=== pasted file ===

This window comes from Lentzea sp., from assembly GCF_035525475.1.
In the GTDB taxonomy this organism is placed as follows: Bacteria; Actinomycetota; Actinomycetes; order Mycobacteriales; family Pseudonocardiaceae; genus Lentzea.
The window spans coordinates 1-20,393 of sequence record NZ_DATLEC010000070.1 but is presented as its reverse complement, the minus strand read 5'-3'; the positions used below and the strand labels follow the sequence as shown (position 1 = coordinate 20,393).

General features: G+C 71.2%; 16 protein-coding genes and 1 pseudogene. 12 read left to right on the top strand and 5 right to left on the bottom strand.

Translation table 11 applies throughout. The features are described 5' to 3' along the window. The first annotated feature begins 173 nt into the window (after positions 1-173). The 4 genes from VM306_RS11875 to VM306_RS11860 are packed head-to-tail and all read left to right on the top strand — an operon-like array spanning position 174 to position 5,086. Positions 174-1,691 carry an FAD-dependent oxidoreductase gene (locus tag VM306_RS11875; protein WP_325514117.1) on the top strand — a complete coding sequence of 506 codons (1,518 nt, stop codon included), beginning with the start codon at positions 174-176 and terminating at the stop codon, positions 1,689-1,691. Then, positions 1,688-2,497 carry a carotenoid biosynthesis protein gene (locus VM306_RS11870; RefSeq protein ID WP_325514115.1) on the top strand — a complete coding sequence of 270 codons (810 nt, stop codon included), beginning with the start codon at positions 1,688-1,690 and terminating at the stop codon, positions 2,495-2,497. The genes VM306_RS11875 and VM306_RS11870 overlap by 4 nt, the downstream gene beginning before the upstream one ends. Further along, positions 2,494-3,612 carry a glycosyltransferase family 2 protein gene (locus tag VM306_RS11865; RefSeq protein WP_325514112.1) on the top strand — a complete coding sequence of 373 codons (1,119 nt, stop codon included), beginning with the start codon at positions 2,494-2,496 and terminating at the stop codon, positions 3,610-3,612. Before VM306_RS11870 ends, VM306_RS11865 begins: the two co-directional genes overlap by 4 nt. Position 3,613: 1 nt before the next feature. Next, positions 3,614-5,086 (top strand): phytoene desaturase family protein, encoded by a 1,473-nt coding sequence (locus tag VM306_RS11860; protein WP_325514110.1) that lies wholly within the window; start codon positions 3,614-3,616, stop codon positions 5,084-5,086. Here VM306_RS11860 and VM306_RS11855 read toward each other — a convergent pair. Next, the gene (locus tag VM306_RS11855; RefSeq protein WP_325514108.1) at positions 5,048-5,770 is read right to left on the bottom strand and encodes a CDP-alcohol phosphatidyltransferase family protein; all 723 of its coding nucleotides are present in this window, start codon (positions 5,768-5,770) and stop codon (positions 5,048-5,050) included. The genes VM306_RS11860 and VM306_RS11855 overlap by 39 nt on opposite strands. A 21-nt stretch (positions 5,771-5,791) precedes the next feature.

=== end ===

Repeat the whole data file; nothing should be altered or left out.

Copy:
This window comes from Lentzea sp., from assembly GCF_035525475.1.
In the GTDB taxonomy this organism is placed as follows: Bacteria; Actinomycetota; Actinomycetes; order Mycobacteriales; family Pseudonocardiaceae; genus Lentzea.
The window spans coordinates 1-20,393 of sequence record NZ_DATLEC010000070.1 but is presented as its reverse complement, the minus strand read 5'-3'; the positions used below and the strand labels follow the sequence as shown (position 1 = coordinate 20,393).

General features: G+C 71.2%; 16 protein-coding genes and 1 pseudogene. 12 read left to right on the top strand and 5 right to left on the bottom strand.

Translation table 11 applies throughout. The features are described 5' to 3' along the window. The first annotated feature begins 173 nt into the window (after positions 1-173). The 4 genes from VM306_RS11875 to VM306_RS11860 are packed head-to-tail and all read left to right on the top strand — an operon-like array spanning position 174 to position 5,086. Positions 174-1,691 carry an FAD-dependent oxidoreductase gene (locus tag VM306_RS11875; protein WP_325514117.1) on the top strand — a complete coding sequence of 506 codons (1,518 nt, stop codon included), beginning with the start codon at positions 174-176 and terminating at the stop codon, positions 1,689-1,691. Then, positions 1,688-2,497 carry a carotenoid biosynthesis protein gene (locus VM306_RS11870; RefSeq protein ID WP_325514115.1) on the top strand — a complete coding sequence of 270 codons (810 nt, stop codon included), beginning with the start codon at positions 1,688-1,690 and terminating at the stop codon, positions 2,495-2,497. The genes VM306_RS11875 and VM306_RS11870 overlap by 4 nt, the downstream gene beginning before the upstream one ends. Further along, positions 2,494-3,612 carry a glycosyltransferase family 2 protein gene (locus tag VM306_RS11865; RefSeq protein WP_325514112.1) on the top strand — a complete coding sequence of 373 codons (1,119 nt, stop codon included), beginning with the start codon at positions 2,494-2,496 and terminating at the stop codon, positions 3,610-3,612. Before VM306_RS11870 ends, VM306_RS11865 begins: the two co-directional genes overlap by 4 nt. Position 3,613: 1 nt before the next feature. Next, positions 3,614-5,086 (top strand): phytoene desaturase family protein, encoded by a 1,473-nt coding sequence (locus tag VM306_RS11860; protein WP_325514110.1) that lies wholly within the window; start codon positions 3,614-3,616, stop codon positions 5,084-5,086. Here VM306_RS11860 and VM306_RS11855 read toward each other — a convergent pair. Next, the gene (locus tag VM306_RS11855; RefSeq protein WP_325514108.1) at positions 5,048-5,770 is read right to left on the bottom strand and encodes a CDP-alcohol phosphatidyltransferase family protein; all 723 of its coding nucleotides are present in this window, start codon (positions 5,768-5,770) and stop codon (positions 5,048-5,050) included. The genes VM306_RS11860 and VM306_RS11855 overlap by 39 nt on opposite strands. A 21-nt stretch (positions 5,771-5,791) precedes the next feature.